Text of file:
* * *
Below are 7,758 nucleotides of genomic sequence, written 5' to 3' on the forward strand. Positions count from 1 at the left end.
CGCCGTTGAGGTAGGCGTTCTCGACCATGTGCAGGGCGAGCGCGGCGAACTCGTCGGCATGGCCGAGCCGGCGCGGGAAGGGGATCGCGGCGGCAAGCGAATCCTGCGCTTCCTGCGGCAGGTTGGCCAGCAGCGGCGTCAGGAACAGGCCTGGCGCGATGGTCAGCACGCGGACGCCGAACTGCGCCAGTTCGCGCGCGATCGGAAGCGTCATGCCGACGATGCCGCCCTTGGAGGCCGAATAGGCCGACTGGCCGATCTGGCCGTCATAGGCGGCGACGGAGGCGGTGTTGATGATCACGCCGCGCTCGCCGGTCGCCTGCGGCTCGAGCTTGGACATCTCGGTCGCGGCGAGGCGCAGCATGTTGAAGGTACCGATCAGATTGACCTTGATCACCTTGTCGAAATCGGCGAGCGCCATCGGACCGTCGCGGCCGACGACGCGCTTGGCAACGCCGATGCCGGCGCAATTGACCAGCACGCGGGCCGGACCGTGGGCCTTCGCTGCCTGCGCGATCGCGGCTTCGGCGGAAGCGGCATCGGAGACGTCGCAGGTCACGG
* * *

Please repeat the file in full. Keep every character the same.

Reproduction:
Below are 7,758 nucleotides of genomic sequence, written 5' to 3' on the forward strand. Positions count from 1 at the left end.
CGCCGTTGAGGTAGGCGTTCTCGACCATGTGCAGGGCGAGCGCGGCGAACTCGTCGGCATGGCCGAGCCGGCGCGGGAAGGGGATCGCGGCGGCAAGCGAATCCTGCGCTTCCTGCGGCAGGTTGGCCAGCAGCGGCGTCAGGAACAGGCCTGGCGCGATGGTCAGCACGCGGACGCCGAACTGCGCCAGTTCGCGCGCGATCGGAAGCGTCATGCCGACGATGCCGCCCTTGGAGGCCGAATAGGCCGACTGGCCGATCTGGCCGTCATAGGCGGCGACGGAGGCGGTGTTGATGATCACGCCGCGCTCGCCGGTCGCCTGCGGCTCGAGCTTGGACATCTCGGTCGCGGCGAGGCGCAGCATGTTGAAGGTACCGATCAGATTGACCTTGATCACCTTGTCGAAATCGGCGAGCGCCATCGGACCGTCGCGGCCGACGACGCGCTTGGCAACGCCGATGCCGGCGCAATTGACCAGCACGCGGGCCGGACCGTGGGCCTTCGCTGCCTGCGCGATCGCGGCTTCGGCGGAAGCGGCATCGGAGACGTCGCAGGTCACGG